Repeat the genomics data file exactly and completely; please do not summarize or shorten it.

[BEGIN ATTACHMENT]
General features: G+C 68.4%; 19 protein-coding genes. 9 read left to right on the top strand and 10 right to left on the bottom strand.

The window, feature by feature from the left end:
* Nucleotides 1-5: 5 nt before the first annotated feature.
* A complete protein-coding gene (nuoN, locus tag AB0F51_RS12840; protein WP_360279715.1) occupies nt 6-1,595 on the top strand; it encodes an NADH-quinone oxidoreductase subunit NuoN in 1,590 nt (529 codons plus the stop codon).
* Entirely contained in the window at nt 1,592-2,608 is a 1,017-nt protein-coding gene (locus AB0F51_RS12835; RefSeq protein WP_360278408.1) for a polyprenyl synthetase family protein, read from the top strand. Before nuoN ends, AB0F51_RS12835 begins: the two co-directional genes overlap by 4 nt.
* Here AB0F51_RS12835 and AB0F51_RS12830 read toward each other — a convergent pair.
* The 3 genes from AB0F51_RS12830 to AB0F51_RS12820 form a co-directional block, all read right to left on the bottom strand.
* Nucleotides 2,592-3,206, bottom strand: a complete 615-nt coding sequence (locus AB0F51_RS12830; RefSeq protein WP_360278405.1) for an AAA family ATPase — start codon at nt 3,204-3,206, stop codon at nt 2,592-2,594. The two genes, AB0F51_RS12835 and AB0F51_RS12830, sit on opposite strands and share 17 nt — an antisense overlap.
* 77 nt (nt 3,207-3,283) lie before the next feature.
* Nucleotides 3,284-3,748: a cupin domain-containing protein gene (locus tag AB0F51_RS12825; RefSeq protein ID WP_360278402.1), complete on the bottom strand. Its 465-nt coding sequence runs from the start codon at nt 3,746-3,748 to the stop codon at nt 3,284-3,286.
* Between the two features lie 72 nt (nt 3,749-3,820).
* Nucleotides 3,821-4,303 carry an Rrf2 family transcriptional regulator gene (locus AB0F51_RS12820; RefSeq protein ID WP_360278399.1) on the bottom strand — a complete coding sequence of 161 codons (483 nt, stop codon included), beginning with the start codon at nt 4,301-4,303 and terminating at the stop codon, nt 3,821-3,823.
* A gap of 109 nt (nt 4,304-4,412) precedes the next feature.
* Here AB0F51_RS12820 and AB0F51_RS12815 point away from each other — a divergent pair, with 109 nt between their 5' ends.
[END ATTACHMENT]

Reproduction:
General features: G+C 68.4%; 19 protein-coding genes. 9 read left to right on the top strand and 10 right to left on the bottom strand.

The window, feature by feature from the left end:
* Nucleotides 1-5: 5 nt before the first annotated feature.
* A complete protein-coding gene (nuoN, locus tag AB0F51_RS12840; protein WP_360279715.1) occupies nt 6-1,595 on the top strand; it encodes an NADH-quinone oxidoreductase subunit NuoN in 1,590 nt (529 codons plus the stop codon).
* Entirely contained in the window at nt 1,592-2,608 is a 1,017-nt protein-coding gene (locus AB0F51_RS12835; RefSeq protein WP_360278408.1) for a polyprenyl synthetase family protein, read from the top strand. Before nuoN ends, AB0F51_RS12835 begins: the two co-directional genes overlap by 4 nt.
* Here AB0F51_RS12835 and AB0F51_RS12830 read toward each other — a convergent pair.
* The 3 genes from AB0F51_RS12830 to AB0F51_RS12820 form a co-directional block, all read right to left on the bottom strand.
* Nucleotides 2,592-3,206, bottom strand: a complete 615-nt coding sequence (locus AB0F51_RS12830; RefSeq protein WP_360278405.1) for an AAA family ATPase — start codon at nt 3,204-3,206, stop codon at nt 2,592-2,594. The two genes, AB0F51_RS12835 and AB0F51_RS12830, sit on opposite strands and share 17 nt — an antisense overlap.
* 77 nt (nt 3,207-3,283) lie before the next feature.
* Nucleotides 3,284-3,748: a cupin domain-containing protein gene (locus tag AB0F51_RS12825; RefSeq protein ID WP_360278402.1), complete on the bottom strand. Its 465-nt coding sequence runs from the start codon at nt 3,746-3,748 to the stop codon at nt 3,284-3,286.
* Between the two features lie 72 nt (nt 3,749-3,820).
* Nucleotides 3,821-4,303 carry an Rrf2 family transcriptional regulator gene (locus AB0F51_RS12820; RefSeq protein ID WP_360278399.1) on the bottom strand — a complete coding sequence of 161 codons (483 nt, stop codon included), beginning with the start codon at nt 4,301-4,303 and terminating at the stop codon, nt 3,821-3,823.
* A gap of 109 nt (nt 4,304-4,412) precedes the next feature.
* Here AB0F51_RS12820 and AB0F51_RS12815 point away from each other — a divergent pair, with 109 nt between their 5' ends.